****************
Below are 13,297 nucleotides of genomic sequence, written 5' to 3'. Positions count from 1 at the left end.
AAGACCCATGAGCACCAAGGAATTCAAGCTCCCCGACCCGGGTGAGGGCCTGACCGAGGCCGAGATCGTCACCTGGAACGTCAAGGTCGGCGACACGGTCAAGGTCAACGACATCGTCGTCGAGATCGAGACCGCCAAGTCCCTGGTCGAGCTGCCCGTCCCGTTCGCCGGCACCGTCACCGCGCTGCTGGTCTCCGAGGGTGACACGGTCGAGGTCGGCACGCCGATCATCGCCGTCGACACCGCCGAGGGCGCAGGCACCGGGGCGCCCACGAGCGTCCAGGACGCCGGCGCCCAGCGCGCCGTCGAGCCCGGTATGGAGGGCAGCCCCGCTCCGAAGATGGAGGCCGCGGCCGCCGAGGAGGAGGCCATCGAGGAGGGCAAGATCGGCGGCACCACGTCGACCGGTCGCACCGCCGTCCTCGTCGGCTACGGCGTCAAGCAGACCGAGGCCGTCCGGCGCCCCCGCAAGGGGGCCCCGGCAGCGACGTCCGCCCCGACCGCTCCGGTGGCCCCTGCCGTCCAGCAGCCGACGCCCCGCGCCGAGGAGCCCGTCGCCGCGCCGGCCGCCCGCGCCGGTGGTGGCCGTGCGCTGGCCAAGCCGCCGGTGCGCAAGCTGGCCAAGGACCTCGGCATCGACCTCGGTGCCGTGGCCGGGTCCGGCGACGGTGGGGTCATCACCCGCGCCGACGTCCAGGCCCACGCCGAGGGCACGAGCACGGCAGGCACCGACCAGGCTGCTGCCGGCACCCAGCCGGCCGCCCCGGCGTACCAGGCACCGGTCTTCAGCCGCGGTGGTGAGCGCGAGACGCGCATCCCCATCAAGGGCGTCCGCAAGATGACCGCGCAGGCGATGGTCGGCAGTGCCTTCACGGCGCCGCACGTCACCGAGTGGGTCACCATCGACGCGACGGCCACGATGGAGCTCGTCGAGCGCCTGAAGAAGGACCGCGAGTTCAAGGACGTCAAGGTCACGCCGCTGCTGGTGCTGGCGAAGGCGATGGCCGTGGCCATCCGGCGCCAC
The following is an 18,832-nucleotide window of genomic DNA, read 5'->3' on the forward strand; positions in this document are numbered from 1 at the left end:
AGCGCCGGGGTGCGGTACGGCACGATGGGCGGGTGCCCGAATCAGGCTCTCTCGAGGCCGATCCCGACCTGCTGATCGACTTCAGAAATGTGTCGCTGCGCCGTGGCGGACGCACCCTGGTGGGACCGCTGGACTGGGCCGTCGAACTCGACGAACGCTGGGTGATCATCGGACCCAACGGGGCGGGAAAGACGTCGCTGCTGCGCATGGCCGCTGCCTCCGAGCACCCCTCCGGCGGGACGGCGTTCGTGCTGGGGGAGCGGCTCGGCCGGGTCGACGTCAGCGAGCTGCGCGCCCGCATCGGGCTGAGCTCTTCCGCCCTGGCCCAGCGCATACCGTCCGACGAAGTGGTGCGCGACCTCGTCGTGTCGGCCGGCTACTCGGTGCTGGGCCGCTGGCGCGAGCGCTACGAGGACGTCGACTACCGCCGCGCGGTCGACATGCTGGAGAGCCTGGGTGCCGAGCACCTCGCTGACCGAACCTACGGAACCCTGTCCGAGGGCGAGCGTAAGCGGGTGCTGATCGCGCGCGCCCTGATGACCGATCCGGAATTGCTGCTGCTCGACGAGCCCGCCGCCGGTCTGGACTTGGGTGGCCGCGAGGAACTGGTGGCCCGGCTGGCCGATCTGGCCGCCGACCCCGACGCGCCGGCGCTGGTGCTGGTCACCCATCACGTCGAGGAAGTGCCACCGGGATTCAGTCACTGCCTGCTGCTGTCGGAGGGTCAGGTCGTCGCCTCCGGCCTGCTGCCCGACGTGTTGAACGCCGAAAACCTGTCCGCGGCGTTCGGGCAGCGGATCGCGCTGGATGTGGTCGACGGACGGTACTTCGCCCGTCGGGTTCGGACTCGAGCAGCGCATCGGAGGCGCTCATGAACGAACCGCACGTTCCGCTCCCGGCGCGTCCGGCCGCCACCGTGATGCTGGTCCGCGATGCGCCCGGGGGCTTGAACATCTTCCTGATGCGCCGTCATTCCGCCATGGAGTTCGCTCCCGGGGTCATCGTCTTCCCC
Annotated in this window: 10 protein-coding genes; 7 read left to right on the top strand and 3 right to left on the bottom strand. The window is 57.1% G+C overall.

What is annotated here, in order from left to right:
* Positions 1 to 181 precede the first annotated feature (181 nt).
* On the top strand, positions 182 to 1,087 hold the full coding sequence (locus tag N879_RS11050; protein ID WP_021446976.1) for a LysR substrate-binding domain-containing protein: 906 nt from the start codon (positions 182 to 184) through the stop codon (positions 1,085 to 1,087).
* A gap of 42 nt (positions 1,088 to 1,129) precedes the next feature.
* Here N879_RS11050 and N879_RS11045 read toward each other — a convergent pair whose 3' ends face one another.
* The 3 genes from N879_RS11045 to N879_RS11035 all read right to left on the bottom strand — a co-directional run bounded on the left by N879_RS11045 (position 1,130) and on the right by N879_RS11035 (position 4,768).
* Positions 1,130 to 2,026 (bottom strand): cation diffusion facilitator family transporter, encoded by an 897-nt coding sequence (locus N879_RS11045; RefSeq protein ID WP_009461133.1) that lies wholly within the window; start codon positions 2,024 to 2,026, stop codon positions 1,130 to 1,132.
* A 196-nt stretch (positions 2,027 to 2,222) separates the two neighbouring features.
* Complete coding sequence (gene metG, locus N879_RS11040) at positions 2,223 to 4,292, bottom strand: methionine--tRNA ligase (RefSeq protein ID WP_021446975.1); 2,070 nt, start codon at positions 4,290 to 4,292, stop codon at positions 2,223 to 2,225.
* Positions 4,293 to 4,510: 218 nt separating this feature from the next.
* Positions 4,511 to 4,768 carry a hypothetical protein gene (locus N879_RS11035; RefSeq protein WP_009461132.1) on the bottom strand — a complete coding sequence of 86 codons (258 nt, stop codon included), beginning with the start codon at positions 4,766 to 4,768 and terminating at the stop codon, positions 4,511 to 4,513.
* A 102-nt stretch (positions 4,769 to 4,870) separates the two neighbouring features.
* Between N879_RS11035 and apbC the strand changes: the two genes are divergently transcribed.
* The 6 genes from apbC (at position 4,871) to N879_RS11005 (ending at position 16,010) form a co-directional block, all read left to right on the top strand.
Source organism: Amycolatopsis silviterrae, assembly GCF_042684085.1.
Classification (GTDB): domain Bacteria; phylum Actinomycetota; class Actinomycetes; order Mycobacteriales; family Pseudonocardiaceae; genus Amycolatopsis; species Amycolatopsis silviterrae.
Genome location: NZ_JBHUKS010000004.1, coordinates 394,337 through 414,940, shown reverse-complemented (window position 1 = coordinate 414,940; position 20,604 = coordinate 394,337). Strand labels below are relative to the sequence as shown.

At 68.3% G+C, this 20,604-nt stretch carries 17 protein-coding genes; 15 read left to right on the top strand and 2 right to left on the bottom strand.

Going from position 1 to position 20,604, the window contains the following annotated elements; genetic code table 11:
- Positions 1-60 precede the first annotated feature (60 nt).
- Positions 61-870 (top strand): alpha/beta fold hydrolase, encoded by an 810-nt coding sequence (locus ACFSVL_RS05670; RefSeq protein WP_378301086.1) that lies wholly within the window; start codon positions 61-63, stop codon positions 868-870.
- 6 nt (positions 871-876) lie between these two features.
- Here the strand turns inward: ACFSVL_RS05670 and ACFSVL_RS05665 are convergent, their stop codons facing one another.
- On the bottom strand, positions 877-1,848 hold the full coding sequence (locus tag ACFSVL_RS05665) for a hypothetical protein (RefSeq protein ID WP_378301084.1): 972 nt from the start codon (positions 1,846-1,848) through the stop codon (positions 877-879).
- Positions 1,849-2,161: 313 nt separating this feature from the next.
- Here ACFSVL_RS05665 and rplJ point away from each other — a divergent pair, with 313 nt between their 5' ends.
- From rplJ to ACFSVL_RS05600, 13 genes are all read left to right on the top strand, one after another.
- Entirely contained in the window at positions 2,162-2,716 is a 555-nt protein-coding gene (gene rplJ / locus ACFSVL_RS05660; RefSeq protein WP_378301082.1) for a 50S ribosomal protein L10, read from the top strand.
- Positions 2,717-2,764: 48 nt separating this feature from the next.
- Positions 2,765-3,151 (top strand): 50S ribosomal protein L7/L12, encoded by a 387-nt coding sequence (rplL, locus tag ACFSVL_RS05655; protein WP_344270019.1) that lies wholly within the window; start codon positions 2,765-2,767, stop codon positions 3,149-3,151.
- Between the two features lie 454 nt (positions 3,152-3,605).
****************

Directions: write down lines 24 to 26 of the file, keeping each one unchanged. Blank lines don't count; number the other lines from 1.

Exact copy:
Going from position 1 to position 20,604, the window contains the following annotated elements; genetic code table 11:
- Positions 1-60 precede the first annotated feature (60 nt).
- Positions 61-870 (top strand): alpha/beta fold hydrolase, encoded by an 810-nt coding sequence (locus ACFSVL_RS05670; RefSeq protein WP_378301086.1) that lies wholly within the window; start codon positions 61-63, stop codon positions 868-870.